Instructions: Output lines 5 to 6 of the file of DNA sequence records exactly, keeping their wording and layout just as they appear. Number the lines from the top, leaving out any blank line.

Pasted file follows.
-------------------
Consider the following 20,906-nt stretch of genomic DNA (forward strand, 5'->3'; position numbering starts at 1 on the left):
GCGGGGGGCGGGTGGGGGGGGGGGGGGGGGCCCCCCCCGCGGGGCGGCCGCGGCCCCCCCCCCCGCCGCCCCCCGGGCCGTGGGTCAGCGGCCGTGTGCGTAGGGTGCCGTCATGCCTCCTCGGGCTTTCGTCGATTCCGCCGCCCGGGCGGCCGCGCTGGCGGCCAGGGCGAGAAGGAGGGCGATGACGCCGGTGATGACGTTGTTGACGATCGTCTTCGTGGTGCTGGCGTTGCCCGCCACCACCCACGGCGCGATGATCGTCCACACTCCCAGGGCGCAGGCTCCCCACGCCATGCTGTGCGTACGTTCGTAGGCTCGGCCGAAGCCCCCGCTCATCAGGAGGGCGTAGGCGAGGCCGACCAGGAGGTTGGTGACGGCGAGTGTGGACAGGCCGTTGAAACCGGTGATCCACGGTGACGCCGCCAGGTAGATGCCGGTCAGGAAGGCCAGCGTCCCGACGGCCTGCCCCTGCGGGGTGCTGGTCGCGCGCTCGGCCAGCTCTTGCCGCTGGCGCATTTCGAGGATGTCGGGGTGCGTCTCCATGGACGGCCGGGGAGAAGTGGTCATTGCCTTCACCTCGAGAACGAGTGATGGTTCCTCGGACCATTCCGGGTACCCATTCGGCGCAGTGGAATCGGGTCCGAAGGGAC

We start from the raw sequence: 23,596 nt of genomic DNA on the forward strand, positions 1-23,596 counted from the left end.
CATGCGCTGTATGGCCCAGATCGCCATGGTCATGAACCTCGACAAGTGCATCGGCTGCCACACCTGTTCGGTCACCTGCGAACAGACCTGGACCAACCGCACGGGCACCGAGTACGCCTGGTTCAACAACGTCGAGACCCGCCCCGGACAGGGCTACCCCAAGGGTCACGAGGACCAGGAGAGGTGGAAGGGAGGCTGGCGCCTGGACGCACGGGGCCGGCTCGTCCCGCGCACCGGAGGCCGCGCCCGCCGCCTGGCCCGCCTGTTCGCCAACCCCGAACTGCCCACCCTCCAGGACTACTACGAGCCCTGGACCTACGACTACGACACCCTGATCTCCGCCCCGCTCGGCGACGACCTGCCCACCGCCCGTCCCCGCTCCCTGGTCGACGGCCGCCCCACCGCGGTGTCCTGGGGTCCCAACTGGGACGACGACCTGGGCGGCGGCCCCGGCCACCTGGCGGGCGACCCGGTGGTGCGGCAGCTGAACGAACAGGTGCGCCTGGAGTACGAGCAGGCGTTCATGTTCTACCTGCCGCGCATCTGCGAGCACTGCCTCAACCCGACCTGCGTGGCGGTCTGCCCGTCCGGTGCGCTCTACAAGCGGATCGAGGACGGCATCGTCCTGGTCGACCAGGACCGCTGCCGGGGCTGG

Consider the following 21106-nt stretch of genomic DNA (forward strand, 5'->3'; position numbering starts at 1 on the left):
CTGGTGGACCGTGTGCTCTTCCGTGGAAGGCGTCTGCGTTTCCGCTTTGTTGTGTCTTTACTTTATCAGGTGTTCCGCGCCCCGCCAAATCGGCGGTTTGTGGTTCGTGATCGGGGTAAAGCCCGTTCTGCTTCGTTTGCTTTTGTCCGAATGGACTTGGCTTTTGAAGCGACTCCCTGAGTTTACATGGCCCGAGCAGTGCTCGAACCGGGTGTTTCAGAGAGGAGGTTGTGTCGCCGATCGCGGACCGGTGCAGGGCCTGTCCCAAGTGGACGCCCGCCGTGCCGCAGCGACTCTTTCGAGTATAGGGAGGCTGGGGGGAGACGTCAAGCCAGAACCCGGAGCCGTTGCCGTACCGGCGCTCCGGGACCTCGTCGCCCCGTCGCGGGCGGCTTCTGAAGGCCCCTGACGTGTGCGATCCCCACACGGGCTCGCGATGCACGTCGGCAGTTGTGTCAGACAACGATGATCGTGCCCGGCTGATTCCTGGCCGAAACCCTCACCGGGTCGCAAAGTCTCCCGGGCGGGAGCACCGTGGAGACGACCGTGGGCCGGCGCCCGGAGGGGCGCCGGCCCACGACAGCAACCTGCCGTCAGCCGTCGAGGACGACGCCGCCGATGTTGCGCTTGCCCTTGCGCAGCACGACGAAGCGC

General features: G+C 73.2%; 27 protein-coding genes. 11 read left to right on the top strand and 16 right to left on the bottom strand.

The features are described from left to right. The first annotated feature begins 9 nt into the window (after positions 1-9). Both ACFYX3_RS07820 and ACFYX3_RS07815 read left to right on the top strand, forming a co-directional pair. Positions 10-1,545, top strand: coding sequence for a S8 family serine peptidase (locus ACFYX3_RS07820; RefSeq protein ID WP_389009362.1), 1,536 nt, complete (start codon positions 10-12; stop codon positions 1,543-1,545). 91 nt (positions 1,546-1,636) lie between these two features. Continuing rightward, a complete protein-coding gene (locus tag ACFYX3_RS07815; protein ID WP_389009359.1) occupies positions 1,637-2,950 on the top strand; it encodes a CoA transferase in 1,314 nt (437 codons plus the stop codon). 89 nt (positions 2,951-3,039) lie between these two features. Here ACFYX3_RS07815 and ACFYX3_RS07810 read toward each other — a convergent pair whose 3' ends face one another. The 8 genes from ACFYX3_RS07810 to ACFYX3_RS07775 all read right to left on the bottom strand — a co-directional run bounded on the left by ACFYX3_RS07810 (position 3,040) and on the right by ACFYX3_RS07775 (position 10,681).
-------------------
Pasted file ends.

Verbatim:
Consider the following 21106-nt stretch of genomic DNA (forward strand, 5'->3'; position numbering starts at 1 on the left):
CTGGTGGACCGTGTGCTCTTCCGTGGAAGGCGTCTGCGTTTCCGCTTTGTTGTGTCTTTACTTTATCAGGTGTTCCGCGCCCCGCCAAATCGGCGGTTTGTGGTTCGTGATCGGGGTAAAGCCCGTTCTGCTTCGTTTGCTTTTGTCCGAATGGACTTGGCTTTTGAAGCGACTCCCTGAGTTTACATGGCCCGAGCAGTGCTCGAACCGGGTGTTTCAGAGAGGAGGTTGTGTCGCCGATCGCGGACCGGTGCAGGGCCTGTCCCAAGTGGACGCCCGCCGTGCCGCAGCGACTCTTTCGAGTATAGGGAGGCTGGGGGGAGACGTCAAGCCAGAACCCGGAGCCGTTGCCGTACCGGCGCTCCGGGACCTCGTCGCCCCGTCGCGGGCGGCTTCTGAAGGCCCCTGACGTGTGCGATCCCCACACGGGCTCGCGATGCACGTCGGCAGTTGTGTCAGACAACGATGATCGTGCCCGGCTGATTCCTGGCCGAAACCCTCACCGGGTCGCAAAGTCTCCCGGGCGGGAGCACCGTGGAGACGACCGTGGGCCGGCGCCCGGAGGGGCGCCGGCCCACGACAGCAACCTGCCGTCAGCCGTCGAGGACGACGCCGCCGATGTTGCGCTTGCCCTTGCGCAGCACGACGAAGCGC